Feb 28, 2013
Feb 27, 2013
I've already told you before that me and my boy Big Kenny were the originators and the innovators of hick-hop along with our big black cowboy compadre, Mr. Cowboy Troy. What you may not know, as a white-bread honky from whatever shit town you came to Nashvegas from, is how to write a hick-hop song. Big & Rich were before their time getting crunk son, so I know how to make them Benjies, yo. Get on this new trend and make that bankroll while it's hot, dawg! What you do is to tune in to the urban station for at least an hour a day. Pick up some slang and some swagga for your lyrics. Next, you get yourself a black friend. Maybe you could meet one at the Starbucks and be like "'Sup homey, you wanna chill?" As you converse with your new bro, listen to his or her cadence and how they put phrases together. Ask them about their culture and home life and act interested so you can gain their trust. Maybe even say something like "Hey bru-main, if you was to talk about a girl wearing cut-offs in a pickup truck in a field, how would you say it?" This is a sneaky way to get them to write lyrics for you... just make sure to have the voice recorder going on your phone when you do this research. Next up is actually writing the song. Get yourself some dank ganja and blaze up a spliff. Pour you a glass of Courvoisier and kick back in your full leather recliner with a generic beat track you stole off the internet playing on your iPad and get to laying down 16 bars! It really is that easy. Between the verses, make sure to place a catchy chorus with rearranged lyrics from a Florida-Georgia Line song and BAM. Next thing you know, you'll be the baddest cracka in the gated community! Put some extra 'Ohs' in yo bank account, kid. MAKE IT RAIN ON DEM COUNTRY HOEZ!!!!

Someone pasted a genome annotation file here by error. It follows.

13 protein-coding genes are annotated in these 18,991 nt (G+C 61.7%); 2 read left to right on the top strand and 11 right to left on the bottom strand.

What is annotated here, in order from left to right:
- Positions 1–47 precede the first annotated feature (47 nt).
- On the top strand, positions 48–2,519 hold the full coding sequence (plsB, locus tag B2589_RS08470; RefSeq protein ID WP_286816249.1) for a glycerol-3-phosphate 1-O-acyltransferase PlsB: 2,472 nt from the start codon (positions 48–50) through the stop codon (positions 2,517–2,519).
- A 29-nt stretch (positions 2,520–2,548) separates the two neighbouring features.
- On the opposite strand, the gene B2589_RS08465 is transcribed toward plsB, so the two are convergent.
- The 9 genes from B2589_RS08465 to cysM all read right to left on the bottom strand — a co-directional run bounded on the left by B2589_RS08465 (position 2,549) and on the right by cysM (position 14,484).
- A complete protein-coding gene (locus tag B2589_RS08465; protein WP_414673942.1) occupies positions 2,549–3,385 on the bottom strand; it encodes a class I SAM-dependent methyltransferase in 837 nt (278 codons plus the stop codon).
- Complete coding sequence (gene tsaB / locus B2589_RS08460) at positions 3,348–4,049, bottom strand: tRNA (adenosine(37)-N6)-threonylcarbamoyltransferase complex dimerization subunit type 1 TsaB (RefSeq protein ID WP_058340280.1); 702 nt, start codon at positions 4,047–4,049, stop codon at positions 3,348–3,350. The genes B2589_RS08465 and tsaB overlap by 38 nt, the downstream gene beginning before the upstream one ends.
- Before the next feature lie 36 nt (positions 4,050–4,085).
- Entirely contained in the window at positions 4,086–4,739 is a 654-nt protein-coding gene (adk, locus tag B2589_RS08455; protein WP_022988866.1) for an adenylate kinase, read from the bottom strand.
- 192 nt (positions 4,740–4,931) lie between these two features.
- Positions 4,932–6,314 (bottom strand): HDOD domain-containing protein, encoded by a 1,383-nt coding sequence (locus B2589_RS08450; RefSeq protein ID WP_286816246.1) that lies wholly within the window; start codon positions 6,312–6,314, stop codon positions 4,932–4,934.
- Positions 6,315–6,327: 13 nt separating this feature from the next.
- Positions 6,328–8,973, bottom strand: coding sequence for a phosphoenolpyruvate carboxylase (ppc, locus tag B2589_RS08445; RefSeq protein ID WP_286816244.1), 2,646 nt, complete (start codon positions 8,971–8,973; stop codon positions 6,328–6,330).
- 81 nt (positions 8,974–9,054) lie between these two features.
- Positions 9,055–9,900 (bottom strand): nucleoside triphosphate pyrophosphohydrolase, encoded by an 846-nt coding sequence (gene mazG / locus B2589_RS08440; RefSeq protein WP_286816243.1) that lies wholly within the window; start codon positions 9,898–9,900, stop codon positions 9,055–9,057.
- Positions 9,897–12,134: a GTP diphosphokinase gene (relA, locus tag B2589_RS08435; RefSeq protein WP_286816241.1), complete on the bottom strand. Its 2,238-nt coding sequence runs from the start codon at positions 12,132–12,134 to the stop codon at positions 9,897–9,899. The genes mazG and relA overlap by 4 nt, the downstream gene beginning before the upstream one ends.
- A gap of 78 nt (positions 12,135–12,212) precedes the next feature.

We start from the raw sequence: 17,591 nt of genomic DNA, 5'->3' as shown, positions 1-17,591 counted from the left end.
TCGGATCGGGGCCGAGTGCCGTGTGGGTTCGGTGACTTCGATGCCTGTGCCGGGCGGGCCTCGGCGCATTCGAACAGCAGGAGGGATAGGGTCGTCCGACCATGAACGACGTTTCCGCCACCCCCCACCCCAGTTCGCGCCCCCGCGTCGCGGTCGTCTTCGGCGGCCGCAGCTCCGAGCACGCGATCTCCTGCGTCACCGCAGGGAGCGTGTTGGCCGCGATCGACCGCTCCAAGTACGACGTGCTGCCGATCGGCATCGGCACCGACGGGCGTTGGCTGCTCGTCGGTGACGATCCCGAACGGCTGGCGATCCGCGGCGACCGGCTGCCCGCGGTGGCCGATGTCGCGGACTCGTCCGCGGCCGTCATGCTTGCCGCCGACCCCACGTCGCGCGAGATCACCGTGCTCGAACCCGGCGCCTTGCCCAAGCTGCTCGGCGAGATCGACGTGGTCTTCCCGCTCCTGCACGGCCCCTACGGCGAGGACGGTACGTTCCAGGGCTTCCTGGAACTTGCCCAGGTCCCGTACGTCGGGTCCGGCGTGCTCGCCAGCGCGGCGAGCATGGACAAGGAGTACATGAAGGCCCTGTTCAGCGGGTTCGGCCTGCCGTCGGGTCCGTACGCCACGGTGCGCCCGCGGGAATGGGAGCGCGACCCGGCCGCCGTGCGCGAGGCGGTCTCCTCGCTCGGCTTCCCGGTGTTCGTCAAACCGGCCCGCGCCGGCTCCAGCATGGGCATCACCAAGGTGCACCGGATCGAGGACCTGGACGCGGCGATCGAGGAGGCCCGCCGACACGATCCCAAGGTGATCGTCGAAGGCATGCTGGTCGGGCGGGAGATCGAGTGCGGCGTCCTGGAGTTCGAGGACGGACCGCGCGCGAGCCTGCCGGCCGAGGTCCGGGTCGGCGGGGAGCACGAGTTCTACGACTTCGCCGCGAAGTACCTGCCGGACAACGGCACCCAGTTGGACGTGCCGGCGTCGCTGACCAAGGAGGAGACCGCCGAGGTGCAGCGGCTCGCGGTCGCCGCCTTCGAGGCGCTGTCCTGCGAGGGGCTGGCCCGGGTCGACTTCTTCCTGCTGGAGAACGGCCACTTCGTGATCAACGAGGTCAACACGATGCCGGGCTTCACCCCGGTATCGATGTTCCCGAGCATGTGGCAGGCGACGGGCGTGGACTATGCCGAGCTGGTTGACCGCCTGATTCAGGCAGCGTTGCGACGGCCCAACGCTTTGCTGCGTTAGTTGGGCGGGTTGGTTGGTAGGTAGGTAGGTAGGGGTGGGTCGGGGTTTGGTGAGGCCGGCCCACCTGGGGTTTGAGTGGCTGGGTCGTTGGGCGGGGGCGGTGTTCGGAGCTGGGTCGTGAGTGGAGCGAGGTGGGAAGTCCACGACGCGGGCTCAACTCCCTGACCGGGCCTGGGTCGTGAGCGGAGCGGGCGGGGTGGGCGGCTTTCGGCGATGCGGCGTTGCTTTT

*Not actually written by John Rich
Bow Thayer and Perfect Trainwreck on this epic-sounding collection of bluegrass and jam-band tinged Americana. Eden crackles with energy whether winding its way through "Blackstone Valley," cranking up the horns and banjo on "Inside Joke" or indulging in some tension and release on the lengthy "Parallel Lives" (Seriously, I haven't heard as satisfying a kick in a long time as when the coda drops in on this song).
Think early Wilco with a broader sound or a modernized version of The Band and you've got an idea of Bow Thayer and Perfect Trainwreck's M.O., but they definitely have their own distinct approach and delivery. It's full of vitality and soul. "Modern backwoods music" (as someone labeled them) describes it pretty well.